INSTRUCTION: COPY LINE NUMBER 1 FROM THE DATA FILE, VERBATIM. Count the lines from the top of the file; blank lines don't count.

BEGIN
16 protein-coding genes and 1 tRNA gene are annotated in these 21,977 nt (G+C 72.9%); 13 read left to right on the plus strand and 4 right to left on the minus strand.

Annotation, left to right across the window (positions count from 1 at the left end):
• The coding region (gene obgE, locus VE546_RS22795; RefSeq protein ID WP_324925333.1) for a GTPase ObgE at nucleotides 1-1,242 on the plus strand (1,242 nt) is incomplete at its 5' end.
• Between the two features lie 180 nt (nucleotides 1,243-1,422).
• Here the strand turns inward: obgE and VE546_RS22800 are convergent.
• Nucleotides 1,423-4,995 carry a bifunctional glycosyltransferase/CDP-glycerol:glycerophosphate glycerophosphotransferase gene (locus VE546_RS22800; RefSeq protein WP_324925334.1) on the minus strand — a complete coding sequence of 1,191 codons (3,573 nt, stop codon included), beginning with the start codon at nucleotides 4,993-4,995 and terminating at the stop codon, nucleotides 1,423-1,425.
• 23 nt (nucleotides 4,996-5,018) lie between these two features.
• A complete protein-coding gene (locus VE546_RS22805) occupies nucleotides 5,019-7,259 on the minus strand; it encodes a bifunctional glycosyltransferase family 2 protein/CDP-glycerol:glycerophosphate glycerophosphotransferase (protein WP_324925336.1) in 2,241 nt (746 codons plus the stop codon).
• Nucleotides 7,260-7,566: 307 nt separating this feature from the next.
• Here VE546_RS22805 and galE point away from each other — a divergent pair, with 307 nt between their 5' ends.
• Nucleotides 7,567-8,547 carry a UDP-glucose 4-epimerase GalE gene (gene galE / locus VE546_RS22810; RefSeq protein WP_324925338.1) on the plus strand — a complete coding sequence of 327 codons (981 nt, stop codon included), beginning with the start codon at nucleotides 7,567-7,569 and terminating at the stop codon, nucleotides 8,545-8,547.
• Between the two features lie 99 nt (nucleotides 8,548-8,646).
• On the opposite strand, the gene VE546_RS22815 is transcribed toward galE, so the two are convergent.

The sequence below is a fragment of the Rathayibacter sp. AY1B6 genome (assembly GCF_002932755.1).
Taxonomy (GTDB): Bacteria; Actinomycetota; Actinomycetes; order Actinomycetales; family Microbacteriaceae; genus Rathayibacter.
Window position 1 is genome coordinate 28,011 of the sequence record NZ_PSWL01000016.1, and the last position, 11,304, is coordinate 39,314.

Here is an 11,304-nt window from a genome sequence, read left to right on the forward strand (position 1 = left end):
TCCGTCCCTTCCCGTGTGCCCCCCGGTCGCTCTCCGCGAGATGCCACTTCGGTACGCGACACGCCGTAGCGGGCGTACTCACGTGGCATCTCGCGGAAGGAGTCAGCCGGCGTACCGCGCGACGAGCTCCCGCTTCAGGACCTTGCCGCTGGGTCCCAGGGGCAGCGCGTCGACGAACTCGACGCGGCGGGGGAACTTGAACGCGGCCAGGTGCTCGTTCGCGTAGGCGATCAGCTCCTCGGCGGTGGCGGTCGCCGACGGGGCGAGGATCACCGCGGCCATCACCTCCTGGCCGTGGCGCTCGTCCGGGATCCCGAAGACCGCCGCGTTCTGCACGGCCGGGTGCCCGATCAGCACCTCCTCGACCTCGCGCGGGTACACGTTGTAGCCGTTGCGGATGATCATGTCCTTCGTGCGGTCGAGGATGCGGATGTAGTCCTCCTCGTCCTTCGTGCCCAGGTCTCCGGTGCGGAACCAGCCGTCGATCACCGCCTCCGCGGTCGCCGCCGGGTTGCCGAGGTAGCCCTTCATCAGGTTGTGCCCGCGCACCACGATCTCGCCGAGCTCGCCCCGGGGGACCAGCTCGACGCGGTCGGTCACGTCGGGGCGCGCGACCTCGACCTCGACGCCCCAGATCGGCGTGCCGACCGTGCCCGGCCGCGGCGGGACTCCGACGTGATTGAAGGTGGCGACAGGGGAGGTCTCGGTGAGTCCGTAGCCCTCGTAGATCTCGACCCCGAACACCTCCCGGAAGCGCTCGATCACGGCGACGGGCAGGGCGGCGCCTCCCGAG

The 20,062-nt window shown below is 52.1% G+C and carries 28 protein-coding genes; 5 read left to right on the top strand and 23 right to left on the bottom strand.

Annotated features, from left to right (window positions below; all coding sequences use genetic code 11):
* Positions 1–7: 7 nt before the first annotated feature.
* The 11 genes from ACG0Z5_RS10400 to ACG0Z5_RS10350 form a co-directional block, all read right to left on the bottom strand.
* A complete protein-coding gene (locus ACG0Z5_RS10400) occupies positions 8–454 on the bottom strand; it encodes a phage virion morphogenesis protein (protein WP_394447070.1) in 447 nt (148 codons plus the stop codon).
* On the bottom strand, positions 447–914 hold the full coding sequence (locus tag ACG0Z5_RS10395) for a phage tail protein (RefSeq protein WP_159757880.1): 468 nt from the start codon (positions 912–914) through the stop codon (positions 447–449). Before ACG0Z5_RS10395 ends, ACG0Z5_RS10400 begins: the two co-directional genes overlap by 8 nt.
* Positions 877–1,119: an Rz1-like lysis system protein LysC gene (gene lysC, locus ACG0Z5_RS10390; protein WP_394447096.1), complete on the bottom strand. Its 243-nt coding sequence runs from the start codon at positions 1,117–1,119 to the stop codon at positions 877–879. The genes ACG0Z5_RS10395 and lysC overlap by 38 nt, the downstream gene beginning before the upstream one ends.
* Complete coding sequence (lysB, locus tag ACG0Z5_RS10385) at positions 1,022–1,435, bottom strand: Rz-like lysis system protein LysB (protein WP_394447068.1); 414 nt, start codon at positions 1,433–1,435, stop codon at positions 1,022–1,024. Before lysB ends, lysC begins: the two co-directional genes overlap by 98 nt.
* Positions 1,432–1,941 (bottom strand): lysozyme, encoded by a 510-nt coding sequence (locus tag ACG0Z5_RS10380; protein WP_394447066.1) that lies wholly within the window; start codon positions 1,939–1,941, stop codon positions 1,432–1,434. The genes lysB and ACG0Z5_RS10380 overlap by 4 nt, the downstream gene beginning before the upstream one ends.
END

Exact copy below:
16 protein-coding genes and 1 tRNA gene are annotated in these 21,977 nt (G+C 72.9%); 13 read left to right on the plus strand and 4 right to left on the minus strand.